Anyway, whatever happens, you have the right to feel what you feel, whether it's perky or not. *grin*

The Violet Hoarder said...

Please, please use your blog to do anything you want and need to do to make yourself feel better. I am not where you are, so it's audacious of me to even give any shred of advice--but try not to think about the days ahead. I know there are practical matters you have to attend to, but focus on now. All those days ahead are just a series of "now" moments--and as for myself, I spend far too many of those moments pondering the past and future. Then they're lost. All you ever have to cope with is happening at this very instant. Then another instant. Then another. You can never experience the bad or good days ahead. They aren't here. They may never be here. When I've been through troubled times in the past, trying to stay in the moment has made me realize how much easier it is to cope with only what I'm actually experiencing right now...not what I'm dreading or regretting. It's hard to do at first but worth it. Meanwhile, you may not see yourself as strong...but we sure do.

Roberta said...

Sweets...boy, this is some kind of existence? We share alot, although at different stages. We can give each other a hint of what the stages are, but not what each of us will experience on our own. I agree about the strength stuff. We can only go by what we have to face right now...and can only marshall our resources one hill at a time.
As far as easing our suffering in the end...I've had a few conversations about this. It seems unfair to put this on family members...and yet at the very end we rely on them and need them to bear the burden. The Dutch allow it without prosecution. Why are they always so far ahead of us?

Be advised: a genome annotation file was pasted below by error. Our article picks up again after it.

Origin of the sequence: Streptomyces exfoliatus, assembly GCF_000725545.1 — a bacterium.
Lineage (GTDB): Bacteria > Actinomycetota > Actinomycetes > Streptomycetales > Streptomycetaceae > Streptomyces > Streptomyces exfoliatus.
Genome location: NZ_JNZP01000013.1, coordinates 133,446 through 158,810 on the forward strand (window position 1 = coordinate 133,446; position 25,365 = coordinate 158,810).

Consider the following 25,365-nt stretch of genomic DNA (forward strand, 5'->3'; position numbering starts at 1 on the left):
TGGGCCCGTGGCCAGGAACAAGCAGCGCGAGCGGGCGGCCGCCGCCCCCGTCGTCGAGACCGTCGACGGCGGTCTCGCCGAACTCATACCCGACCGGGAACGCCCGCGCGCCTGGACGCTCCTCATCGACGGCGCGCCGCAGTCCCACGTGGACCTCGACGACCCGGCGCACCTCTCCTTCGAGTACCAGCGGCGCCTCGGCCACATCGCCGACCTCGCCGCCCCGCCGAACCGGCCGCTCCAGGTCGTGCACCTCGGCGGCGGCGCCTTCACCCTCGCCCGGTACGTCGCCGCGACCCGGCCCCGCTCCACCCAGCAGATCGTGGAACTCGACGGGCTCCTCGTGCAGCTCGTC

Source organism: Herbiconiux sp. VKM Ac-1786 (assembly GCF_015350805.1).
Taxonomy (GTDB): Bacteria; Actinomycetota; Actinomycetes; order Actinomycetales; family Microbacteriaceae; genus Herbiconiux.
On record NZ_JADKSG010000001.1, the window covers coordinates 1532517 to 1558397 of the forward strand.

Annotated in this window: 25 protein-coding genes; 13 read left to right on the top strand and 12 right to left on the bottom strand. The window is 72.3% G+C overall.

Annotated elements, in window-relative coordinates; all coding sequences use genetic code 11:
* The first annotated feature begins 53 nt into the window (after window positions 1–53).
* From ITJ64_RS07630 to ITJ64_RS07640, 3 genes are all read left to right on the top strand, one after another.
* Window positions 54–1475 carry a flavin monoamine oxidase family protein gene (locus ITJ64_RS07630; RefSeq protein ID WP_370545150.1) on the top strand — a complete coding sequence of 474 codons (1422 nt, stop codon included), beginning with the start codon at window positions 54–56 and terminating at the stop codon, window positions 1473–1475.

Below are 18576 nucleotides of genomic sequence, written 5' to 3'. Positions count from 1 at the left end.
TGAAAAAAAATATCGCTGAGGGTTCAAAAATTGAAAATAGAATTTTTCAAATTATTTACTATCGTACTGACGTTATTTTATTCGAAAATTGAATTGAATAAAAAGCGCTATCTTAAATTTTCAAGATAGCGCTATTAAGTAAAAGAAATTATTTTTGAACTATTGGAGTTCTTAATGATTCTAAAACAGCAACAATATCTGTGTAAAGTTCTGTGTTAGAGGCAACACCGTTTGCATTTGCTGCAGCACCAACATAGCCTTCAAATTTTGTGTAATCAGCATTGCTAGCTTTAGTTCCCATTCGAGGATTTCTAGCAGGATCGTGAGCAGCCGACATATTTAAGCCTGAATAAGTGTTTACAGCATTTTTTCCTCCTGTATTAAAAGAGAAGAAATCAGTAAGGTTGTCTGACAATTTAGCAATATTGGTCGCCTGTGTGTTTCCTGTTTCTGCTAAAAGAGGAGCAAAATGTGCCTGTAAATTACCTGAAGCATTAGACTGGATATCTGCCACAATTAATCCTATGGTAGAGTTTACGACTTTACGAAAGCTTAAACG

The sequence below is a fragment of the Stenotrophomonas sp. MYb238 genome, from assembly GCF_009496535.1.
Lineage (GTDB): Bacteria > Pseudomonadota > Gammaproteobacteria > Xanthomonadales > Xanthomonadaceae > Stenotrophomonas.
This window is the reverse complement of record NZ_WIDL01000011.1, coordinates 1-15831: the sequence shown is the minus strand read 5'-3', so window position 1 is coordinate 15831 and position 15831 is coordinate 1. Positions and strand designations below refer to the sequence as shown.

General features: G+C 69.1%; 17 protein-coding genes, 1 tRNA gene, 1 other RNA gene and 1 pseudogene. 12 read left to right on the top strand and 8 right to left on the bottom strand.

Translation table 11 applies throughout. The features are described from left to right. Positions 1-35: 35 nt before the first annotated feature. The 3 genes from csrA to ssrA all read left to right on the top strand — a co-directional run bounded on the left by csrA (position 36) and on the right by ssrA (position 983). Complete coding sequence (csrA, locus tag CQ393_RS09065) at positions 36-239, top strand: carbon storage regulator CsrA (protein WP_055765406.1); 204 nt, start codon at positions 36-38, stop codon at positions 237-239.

Thinking of you and your family daily. And keeping my own candle lit...

Richard Hickey said...

As I keep telling Roberta, she better stay healthy or I'm taking her and the dog camping near some tall cliffs over the ocean. (-:

It's easier to joke about the reality than to face the reality.

Standing in the eye of Katrina and thinking "damn! this ain't good" was a whole lot easier than what you are going through. I know. We think of you often.

Take care of yourself.


Nancy K. said...

Thank you for sharing your thoughts, once again, Eileen. You know, after I left that last comment I thought about it some more and realized the foolishness of my question.

I think you know that I have a grown, handicapped son. When Ben was a child, living at home, people would often ask: "How can you cope with such a burden?" or some such nonsense. The answer was like a glaring neon light, flashing over my head...who the heck has a CHOICE???

So, I'm thinking you muster the 'strength' because you HAVE to. And you relish the joys that do come along the way. I doubt that I could have, emotionally, handled having a handicapped child if I had been forced to look 10 years down the road when he was a baby. I got through it by taking it one day at a time. And there truly was MUCH joy during most of those days.

I hope that you continue to find joy. I made an offer on your other blog and am serious if you're interested.

I envy your spinning skills! That's how I first 'got to know you'. :-)

Do you use a treadle wheel or an electronic one? I've got both but find I only use my electronic (Roberta) these days. It's just so much easier ~ and faster.

Take care my friend. If you'd ever like to get together for a day (or an hour) of spinning, let me know. You're only a couple of hours away...